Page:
Whether you’ve been to treatment once or 20 times, we all know the typical people who are in a treatment center. I’ve thought of the 11 types of people in every treatment center.
The 11 Types of People in Every Treatment Center…
1. The know-it-all (the person you can’t tell anything to, they know everything)
This is the person who thinks they know everything there is to know about recovery and how to stay sober. If you give them your input, they most likely are just going to turn it down – because they know much more than you do.
2. The season veteran (the person who has been through treatment many times)
They regularly go treatment, maybe once or twice a year. The people in the treatment center probably know them or know people who know them. They go in and out of rehab like it’s no big deal. They are usually referred to as chronic relapsers.
3. The escape artist (constantly plotting ways to escape from treatment)
You know that one who is always planning a way to escape and run away from treatment? Someone should let this person know that they can just walk out if they want to leave. Nonetheless, they still escape and come back again.
4. The person who hogs the pain box (aka phone)
In treatment, we refer to the phone as the pain box. It’s called that because we always end up calling our loved ones and pouring tons of tears and emotion into the phone; sometimes even trying to start making amends. This person is very selfish with the phone privileges and never gives anyone a turn on the phone.
5. The doc/shrink (the person who thinks they’re a therapist)
The person who has done their research and is convinced that they know all about the disease of addiction. They try to act like a doctor or therapist and even correct the therapists during group therapy sessions. Eventually we all learn that knowledge means nothing in recovery.
6. The emotional junkie (crying and wanting to talk about emotions, ALL. THE. TIME.)
The guy or girl who is always crying or wanting to be the one who shares their feelings and emotions during every group or even just while hanging out around the clients. Some of us can’t stop crying when we get sober, for others it might take a while before we can feel and cry again.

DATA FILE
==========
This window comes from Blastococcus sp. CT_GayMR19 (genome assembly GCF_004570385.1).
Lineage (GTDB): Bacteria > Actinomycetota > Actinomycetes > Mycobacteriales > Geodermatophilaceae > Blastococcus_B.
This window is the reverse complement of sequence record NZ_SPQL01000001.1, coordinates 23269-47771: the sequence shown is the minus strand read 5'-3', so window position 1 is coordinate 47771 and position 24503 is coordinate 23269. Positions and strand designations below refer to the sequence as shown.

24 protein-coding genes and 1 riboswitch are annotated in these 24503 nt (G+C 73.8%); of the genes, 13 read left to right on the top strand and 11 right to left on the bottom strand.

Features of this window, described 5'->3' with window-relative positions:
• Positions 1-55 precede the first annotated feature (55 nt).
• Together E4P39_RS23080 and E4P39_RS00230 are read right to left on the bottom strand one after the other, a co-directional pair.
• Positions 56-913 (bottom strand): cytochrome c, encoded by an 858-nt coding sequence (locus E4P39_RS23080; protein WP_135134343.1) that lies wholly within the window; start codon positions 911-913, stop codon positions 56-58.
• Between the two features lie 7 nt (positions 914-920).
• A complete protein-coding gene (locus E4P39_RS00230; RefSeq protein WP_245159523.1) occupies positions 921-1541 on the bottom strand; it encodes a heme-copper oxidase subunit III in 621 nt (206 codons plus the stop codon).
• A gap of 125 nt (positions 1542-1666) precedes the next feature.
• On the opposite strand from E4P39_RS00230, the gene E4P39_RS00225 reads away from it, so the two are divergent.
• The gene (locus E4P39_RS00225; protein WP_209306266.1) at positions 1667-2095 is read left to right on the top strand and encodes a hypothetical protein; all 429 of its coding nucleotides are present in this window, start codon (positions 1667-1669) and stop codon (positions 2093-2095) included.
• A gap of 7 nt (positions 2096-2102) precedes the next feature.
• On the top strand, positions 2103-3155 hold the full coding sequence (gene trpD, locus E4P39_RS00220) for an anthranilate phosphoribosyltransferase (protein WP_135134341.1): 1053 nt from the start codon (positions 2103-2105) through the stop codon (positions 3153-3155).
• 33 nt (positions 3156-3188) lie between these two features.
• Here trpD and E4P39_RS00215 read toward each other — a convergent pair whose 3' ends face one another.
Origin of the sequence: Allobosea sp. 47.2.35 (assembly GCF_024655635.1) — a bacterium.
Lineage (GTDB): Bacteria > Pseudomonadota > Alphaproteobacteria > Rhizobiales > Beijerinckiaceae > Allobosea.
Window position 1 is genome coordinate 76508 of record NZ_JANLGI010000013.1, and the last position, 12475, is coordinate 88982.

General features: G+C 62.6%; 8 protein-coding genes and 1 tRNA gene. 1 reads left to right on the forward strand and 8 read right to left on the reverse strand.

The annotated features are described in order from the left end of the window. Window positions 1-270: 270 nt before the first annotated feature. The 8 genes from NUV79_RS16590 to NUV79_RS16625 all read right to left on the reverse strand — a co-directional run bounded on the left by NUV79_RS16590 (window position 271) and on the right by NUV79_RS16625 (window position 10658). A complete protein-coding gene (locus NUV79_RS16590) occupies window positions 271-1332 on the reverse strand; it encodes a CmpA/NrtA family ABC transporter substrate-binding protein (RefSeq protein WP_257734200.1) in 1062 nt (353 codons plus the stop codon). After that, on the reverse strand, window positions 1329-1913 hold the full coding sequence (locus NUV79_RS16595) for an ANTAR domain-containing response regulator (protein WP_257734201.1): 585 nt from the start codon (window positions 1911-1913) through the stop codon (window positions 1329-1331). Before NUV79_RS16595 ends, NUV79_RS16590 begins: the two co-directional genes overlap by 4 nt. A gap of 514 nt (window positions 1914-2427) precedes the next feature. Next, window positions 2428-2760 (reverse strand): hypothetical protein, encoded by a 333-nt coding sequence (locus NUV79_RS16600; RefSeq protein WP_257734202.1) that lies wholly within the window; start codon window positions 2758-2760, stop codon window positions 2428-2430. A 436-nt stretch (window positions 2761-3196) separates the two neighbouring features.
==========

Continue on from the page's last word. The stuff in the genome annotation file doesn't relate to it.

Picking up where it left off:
7. The recluse (the person who doesn’t want to talk to anyone, keeps to themselves)
This is the one who never wants to share during any groups and doesn’t really want to be involved at all. They may be shy or uncomfortable, or just unwilling to let people get to know them and actually give this recovery thing a shot – only time will tell.
8. The biggest turn-around (this is the one everyone thinks is going to relapse instantly, and does a complete 180)
We all know the person who comes in and everyone is sure they’re going to relapse and not stay sober. But then, they prove us all wrong and end up being the biggest turn-around and success out of everyone in the treatment center.
9. The person who is only there to dry out (just trying to get their family off of their back)
A lot of us have been this person before; the one who is really only there to get their family off their back and clean up house. They’re merely in treatment to dry out and get a little clean time so they can go back to their everyday life and possibly using drugs and alcohol again.
10. The princess/prince who isn’t impressed (thinks the accommodations could be better, was expecting to be treated like royalty)
The princess/prince is the person who comes into treatment fully expecting it to be like a vacation/spa. They’re extremely disappointed with any responsibility they have to take on and were under the impression that this was going to be all about going to the beach and getting tan; poor knave.
11. The virgin (first-time rehab goers)
Anyone who has been to treatment has been this person. It’s their first time in rehab and they have no idea what’s going on or what to expect. They may not have ever even heard of treatment and meetings and recovery before. Remember, just because you are a virgin to treatment and this is your first time, doesn’t mean it can’t be your last.
If you or a loved one are struggling with substance abuse or addiction, please call toll free 1-800-951-6135.